During a ten-month period from September 1981 to July 1982 three episodes of pseudobacteremia due to Bacillus species occurred at this 550-bed institution. The first involved eight isolates, the second 11, and the third seven isolates of the organism, all with the same antibiogram.
The patients involved did not exhibit clinical signs of septicemia, and in only one case was more than one specimen per patient positive when multiple blood samples were obtained. Occasional blood cultures of Bacillus species identified in between clusters revealed a different antibiogram.
Extensive epidemiologic investigation of patient locations, phlebotomists, and time of cultures yielded no common source. Components involved in the transport and processing of blood cultures, including the radiometric blood culture processor, were also sampled but without recovery of the organism. After the last episode, a layer of dust was noted inside the machine, and culture of this dust grew Bacillus spp. with the same antibiogram as those found in the blood cultures. The filter from an air conditioning unit in close proximity to the machine grew several species of Bacillus.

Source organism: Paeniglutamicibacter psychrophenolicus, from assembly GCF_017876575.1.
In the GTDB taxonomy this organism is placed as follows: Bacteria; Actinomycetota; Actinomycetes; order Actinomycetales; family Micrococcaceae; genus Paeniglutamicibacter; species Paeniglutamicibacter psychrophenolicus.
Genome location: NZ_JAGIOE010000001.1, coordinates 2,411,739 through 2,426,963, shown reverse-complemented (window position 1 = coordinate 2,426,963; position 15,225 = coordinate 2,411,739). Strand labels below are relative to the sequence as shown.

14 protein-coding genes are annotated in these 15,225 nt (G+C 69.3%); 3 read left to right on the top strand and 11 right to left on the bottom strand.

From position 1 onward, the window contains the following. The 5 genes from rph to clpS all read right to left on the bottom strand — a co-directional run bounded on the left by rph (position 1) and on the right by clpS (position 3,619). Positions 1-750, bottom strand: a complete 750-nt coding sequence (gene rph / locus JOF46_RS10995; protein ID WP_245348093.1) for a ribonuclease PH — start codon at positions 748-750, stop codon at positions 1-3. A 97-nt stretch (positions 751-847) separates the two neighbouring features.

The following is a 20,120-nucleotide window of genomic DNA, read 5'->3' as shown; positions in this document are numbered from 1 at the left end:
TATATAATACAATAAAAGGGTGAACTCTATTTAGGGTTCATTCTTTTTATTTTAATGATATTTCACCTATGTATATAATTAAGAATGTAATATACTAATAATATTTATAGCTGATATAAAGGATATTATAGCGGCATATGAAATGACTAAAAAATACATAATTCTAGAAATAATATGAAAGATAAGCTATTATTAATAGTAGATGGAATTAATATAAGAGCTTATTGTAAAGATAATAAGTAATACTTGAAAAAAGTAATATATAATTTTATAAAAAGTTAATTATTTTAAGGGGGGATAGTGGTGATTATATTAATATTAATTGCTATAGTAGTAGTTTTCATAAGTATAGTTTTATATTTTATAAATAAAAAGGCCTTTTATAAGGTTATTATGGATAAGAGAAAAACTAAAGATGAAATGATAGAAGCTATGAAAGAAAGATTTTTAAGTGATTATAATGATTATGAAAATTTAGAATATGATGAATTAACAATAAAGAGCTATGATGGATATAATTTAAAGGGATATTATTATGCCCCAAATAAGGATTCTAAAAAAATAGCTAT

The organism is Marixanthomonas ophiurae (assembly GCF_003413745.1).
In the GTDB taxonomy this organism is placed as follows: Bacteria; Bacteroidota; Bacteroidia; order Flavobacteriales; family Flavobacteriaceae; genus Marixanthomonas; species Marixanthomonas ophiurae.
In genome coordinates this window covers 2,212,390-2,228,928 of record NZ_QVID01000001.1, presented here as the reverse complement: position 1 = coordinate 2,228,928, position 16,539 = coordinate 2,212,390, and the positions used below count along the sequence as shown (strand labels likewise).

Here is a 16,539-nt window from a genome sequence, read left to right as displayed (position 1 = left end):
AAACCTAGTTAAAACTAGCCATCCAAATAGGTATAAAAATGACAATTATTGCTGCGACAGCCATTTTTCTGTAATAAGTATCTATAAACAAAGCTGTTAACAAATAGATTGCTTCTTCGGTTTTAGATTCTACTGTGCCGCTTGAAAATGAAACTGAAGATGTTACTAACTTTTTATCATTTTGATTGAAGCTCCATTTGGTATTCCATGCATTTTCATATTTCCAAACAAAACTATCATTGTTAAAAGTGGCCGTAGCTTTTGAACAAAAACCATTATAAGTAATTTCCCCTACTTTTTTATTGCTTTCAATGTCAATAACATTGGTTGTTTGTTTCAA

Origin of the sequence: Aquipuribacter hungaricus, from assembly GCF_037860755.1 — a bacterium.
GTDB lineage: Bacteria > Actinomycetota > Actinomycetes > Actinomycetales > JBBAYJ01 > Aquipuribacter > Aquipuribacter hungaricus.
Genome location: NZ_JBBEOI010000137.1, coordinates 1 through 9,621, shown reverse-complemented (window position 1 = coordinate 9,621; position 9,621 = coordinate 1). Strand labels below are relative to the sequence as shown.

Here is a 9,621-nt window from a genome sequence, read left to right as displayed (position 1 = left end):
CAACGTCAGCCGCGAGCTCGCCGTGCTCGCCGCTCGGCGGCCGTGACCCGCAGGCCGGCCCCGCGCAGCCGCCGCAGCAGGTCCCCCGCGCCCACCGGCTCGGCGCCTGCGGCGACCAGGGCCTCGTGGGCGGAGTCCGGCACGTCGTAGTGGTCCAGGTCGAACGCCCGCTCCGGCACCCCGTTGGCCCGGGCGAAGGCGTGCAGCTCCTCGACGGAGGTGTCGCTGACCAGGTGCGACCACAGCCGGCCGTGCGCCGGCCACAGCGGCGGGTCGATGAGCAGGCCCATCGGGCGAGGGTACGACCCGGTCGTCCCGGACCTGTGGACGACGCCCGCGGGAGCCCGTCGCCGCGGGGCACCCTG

It is presumed that Bacillus spores in the dust were introduced into the blood culture bottles following the heat sterilization of the gas sampling (inoculation/removal) needles.
Modification of the cover of the machine was undertaken to prevent access of dust bearing microbes to the inside of the machine. In addition, maintenance now includes regular disinfection/cleaning of the “floor” of the machine, and more frequent changes of the air conditioner filter.